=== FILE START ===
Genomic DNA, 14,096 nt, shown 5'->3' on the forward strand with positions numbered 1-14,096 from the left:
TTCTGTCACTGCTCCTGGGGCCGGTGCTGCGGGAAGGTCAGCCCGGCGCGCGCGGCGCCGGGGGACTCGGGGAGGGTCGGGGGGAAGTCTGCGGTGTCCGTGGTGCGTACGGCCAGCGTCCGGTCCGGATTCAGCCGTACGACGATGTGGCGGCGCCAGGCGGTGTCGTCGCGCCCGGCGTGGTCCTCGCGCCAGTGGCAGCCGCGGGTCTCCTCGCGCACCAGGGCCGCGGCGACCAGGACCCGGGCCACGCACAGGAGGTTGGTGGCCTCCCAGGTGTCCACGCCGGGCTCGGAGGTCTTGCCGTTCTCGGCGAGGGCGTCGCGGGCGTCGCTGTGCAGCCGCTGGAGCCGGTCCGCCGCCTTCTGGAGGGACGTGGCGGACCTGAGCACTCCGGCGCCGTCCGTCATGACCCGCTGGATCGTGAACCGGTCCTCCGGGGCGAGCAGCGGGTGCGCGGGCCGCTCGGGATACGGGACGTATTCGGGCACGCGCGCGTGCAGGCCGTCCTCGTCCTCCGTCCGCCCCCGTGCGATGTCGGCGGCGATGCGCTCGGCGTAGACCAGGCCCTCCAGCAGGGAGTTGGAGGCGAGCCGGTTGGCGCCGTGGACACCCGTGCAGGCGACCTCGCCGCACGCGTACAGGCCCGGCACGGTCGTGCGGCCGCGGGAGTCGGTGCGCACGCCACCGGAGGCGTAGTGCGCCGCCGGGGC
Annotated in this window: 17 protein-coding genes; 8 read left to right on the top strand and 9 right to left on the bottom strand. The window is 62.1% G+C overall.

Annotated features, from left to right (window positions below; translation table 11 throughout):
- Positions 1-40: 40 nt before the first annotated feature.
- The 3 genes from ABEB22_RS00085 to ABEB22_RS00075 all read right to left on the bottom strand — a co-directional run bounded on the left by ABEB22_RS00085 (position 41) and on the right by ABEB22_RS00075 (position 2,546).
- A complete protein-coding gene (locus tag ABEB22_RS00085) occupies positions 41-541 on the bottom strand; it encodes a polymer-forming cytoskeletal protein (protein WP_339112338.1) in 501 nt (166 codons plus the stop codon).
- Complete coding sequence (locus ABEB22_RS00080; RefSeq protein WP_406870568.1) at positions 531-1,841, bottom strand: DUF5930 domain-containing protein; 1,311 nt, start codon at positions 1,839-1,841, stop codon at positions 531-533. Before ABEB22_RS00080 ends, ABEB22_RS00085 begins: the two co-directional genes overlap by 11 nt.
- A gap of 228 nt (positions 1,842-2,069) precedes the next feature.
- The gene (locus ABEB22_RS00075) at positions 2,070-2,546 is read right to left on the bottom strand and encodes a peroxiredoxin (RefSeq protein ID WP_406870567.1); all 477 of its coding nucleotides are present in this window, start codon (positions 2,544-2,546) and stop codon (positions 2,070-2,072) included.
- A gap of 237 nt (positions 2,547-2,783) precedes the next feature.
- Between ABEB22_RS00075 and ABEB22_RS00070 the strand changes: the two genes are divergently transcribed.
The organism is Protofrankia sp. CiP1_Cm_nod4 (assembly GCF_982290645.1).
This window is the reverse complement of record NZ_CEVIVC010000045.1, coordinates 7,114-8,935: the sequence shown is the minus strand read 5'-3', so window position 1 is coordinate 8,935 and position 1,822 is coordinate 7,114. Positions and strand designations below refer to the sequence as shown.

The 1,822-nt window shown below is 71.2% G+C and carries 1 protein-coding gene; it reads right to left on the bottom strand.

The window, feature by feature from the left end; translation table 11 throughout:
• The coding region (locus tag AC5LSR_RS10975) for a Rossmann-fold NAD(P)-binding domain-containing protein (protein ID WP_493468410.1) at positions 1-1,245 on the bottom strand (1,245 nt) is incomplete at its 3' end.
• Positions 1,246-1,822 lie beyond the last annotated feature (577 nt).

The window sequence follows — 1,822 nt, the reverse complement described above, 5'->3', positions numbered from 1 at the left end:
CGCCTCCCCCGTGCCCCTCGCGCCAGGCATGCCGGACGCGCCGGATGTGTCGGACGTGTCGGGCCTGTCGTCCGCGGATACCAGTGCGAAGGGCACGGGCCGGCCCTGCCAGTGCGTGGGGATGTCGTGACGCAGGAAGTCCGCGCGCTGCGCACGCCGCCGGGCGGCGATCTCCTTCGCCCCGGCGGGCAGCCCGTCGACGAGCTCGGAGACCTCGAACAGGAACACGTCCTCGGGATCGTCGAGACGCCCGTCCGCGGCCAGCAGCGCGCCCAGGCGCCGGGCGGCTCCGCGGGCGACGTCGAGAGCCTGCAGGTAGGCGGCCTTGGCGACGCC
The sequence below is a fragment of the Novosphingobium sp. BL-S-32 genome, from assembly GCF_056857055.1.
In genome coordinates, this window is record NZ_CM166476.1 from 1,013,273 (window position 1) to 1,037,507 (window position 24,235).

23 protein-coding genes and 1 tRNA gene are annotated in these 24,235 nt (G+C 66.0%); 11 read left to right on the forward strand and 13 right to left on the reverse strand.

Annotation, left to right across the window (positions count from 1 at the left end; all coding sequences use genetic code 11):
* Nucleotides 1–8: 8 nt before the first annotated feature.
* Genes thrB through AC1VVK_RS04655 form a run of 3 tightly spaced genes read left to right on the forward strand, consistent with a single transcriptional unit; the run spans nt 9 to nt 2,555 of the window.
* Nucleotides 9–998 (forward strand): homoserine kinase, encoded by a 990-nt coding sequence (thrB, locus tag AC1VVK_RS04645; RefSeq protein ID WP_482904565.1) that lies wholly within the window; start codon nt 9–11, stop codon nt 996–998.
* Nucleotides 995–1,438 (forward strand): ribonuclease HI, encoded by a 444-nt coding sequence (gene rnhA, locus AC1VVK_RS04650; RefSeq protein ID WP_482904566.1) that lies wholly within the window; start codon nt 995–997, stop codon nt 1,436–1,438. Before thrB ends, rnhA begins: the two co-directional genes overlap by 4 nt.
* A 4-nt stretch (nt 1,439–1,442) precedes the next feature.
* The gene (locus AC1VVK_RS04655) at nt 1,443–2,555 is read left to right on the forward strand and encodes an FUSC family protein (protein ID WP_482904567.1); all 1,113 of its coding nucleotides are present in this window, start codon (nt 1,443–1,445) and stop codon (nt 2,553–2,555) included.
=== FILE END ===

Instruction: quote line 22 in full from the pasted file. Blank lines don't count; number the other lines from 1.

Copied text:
In genome coordinates, this window is record NZ_CM166476.1 from 1,013,273 (window position 1) to 1,037,507 (window position 24,235).